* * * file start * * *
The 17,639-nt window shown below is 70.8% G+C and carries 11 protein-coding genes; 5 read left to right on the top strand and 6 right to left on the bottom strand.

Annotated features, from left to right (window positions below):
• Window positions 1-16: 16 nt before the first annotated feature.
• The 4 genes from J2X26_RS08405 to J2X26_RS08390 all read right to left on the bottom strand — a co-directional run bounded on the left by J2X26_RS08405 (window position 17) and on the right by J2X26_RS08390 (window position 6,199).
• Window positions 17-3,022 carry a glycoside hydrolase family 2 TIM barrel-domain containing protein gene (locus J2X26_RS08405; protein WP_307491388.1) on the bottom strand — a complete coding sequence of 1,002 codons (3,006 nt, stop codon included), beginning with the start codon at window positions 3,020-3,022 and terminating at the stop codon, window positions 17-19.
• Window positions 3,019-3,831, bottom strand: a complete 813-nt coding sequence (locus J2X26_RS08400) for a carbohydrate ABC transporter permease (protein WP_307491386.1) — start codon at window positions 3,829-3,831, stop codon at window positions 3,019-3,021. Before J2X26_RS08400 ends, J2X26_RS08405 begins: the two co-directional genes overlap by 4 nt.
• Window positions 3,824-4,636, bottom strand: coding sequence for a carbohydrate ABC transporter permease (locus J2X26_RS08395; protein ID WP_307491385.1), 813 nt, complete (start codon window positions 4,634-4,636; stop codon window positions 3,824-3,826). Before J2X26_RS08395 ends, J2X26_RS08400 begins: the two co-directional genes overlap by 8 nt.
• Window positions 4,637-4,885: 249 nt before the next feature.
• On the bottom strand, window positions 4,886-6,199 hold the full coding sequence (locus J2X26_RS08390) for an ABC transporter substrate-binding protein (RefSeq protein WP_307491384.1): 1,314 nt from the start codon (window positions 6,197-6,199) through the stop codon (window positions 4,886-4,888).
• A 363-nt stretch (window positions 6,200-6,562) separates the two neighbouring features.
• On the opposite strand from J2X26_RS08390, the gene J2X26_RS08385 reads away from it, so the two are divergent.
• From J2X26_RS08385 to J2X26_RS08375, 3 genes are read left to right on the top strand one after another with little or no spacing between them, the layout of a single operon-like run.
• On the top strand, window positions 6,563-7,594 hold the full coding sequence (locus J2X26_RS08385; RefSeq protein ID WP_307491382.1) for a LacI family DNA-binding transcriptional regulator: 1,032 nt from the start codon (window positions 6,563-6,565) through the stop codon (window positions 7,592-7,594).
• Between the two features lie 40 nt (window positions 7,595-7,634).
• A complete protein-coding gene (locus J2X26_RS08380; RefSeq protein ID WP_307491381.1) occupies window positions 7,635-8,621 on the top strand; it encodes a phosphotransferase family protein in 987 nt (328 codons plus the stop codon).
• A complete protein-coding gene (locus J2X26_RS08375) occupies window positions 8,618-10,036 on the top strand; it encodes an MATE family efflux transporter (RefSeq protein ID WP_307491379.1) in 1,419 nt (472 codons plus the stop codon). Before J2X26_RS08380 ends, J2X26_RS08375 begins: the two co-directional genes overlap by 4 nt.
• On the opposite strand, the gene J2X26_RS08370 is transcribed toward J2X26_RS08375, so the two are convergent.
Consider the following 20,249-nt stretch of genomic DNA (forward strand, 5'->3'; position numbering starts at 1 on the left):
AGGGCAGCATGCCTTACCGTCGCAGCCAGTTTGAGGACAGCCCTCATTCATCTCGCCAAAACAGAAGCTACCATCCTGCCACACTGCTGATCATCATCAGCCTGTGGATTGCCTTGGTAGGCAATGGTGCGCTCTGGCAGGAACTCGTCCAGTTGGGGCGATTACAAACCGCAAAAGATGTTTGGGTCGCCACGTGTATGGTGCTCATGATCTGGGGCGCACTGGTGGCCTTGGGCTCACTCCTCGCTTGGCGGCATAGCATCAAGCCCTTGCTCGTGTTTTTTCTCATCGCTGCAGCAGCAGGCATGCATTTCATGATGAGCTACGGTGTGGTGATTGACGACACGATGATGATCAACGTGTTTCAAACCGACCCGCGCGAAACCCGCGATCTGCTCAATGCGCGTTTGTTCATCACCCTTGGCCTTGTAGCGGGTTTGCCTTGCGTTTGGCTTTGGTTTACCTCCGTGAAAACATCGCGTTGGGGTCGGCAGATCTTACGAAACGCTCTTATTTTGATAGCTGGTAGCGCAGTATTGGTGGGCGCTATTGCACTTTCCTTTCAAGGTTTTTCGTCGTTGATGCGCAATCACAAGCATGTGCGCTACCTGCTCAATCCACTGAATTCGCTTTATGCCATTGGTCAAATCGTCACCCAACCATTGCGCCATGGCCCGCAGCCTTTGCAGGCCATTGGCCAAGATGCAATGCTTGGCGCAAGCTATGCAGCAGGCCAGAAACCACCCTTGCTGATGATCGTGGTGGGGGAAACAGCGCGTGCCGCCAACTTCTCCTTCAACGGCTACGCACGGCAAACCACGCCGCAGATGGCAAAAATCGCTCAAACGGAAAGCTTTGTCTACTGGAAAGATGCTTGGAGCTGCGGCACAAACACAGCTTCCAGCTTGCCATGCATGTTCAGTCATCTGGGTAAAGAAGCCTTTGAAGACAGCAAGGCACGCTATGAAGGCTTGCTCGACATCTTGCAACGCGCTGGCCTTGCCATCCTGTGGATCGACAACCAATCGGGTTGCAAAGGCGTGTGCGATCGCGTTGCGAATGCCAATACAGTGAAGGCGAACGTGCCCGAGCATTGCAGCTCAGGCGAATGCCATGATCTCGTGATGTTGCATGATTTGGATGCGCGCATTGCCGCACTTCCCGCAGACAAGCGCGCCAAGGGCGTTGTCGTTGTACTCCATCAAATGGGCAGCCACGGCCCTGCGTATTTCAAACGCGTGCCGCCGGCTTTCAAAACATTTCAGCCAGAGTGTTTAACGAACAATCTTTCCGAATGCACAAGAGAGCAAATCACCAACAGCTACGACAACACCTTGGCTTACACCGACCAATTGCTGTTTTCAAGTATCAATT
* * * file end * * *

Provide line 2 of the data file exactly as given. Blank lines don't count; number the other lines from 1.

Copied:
Annotated features, from left to right (window positions below):